This week’s challenge asked challengers to choose a subject for the purpose of taking a portrait.
A picture is easy. A press of the button, the flick of light, and whola, capture.
A portrait seeks more. It wants your whole life in one shot. Brazen, I know. So, it settles for a few stories instead. And we all them; stories to tell.
For this challenge, I chose someone I know but not uber well. More than a Facebook friend, an acquaintance plus, if you will. I met her, along with her husband, about a year ago through a writing group; one that she and her husband manage. We meet twice a month to give each other critiques on writing pieces submitted in between meetings.
“Dog are easy. Dogs love you, you love them. You feed them, play with them, take them on walks. They are pretty simple. The love is simple and good.”- Allison K.
I choose Allison for this portrait because, honestly, she is someone that I found myself admiring, someone with a bit of mystery. She is a favorite in the writing group, coming across as very thoughtful, intelligent—someone well put together, and as “one of the guys.” And it was that latter quality that struck me, how well she has adapted to the culture of the American male. No make-up, frills, or lace, she is a practical woman in jeans, a T-shirt, a cross-fit membership and one that likes, by her own admission and in her own words, “Shoot ’em up movies.”
Toward the end of the interview, I asked her about this:
“You’re kinda like one of the guys, so cool. Was this a persona you cultivated with intent or is it something that came naturally?”
“I didn’t realize I was cool. That’s nice to know. I grew up with the boys…all my neighbors were boys, and I grew up doing the things they did and liked it.”
I also found myself admiring not only her but how she interacted with her husband, Mark. Personally, I can only think of one other relationship where two people interact with so much mutual respect, compassion and trust. I wondered, with envy, “What’s their sauce?”
2: The Interview:
I sat down with Allison, who always appears cool, calm and collected, even under pressure. She embodies the phrase: Cool as a duck but paddling like hell underneath. It wasn’t until this interview that I learned about the paddling underneath. I only had ever seen the cool duck. Being the unprepared, spontaneous, disorganized human that I am, I showed up to her home with an empty notebook, not a pen, and only a vague idea of what kind of questions to ask. And I was a bit nervous.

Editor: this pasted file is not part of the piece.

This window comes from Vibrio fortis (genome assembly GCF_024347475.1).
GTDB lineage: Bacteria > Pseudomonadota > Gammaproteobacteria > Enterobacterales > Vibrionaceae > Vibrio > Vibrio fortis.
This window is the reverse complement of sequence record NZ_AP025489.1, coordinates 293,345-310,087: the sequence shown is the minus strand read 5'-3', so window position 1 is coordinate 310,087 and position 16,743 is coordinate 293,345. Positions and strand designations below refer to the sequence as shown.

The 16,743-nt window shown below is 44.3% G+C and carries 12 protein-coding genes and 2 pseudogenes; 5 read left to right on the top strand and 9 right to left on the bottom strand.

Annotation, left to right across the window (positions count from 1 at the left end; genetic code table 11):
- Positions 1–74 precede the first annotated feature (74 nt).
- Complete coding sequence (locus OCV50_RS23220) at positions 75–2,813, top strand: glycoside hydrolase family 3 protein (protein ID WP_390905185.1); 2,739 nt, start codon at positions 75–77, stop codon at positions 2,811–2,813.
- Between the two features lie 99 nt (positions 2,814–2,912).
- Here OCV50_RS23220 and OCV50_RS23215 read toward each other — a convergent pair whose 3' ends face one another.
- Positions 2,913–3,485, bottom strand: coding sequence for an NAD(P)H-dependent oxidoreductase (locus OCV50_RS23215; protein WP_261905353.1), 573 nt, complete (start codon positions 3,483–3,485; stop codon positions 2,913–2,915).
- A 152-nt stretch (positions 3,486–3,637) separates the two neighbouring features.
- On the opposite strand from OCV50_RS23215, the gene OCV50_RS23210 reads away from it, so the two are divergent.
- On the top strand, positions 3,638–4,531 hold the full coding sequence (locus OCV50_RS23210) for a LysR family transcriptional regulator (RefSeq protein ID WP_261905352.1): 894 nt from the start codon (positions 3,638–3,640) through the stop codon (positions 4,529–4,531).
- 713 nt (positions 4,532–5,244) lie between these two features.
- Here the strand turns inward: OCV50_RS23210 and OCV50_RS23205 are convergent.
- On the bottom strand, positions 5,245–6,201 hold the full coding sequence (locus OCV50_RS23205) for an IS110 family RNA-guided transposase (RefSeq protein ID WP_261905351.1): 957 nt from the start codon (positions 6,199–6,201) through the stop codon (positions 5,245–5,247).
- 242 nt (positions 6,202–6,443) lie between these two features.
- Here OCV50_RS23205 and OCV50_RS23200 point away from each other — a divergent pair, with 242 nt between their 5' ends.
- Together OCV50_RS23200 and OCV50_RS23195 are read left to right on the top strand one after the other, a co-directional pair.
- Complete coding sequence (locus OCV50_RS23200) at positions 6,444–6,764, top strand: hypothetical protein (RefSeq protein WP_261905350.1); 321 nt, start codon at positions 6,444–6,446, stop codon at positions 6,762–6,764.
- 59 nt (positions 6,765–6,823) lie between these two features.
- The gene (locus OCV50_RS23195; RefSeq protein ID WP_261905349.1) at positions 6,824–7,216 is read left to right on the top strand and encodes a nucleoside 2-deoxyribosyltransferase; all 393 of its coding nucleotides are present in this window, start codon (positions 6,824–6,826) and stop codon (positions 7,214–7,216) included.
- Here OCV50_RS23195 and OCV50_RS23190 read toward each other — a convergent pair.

We sat in her living room: neat, organized, and eccentric. The whole house had a cozy, eccentric feel to it. Lining the walls, and shelves, I noted pictures, cards, and sentimental nick-knacks—many of which commemorate her marriage to Mark. One particular painting in particular—a master copy of Klimt’s “The Kiss,” shows a man holding a woman, and so gently. The pastel woman seemed to melt into the man’s arms. Allison tells me that her husband had painted it for her when they were dating. I had always seen Allison as the caretaker, the one doing the holding but that painting wielded another angle, peaking my curiosity.
I threw the first question out, and listened intently, not to the words, but the pauses between them, the words unsaid, the themes repeated. This, my friends, is where people tell you their story.
3. Who Are You?
I asked Allison to describe herself. She found the question too broad and wanted specifics. I found that this was something Allison likes—specifics, color-coded file folders. At one point, she described having a large room in her mind, filled with several boxes, and herself busily moving the boxes in organized haste. She described that small fluctuations in routine (a meal plan changed) would cause her to seek mandatory pause so that she could situate everything as needed in her mind before she could resume. Her mind—this is a place it seems she spends a lot of time, thinking and teasing apart moments in her life, things that she is curious about, worried about, trying to solve, and such (paddling like hell). She is one of those very analytical, rational people, the kind that thinks before they talk, and act. It is something for someone without these traits to envy. Adaptable though, she still answered that broad, spontaneous question, and answered it well, describing herself as:
“Insecurities wrapped in Bravado.”
It really does sum her up. Sums us all up, doesn’t it, except some of us have more bravado than others. I see Allison as someone who has a lot of it.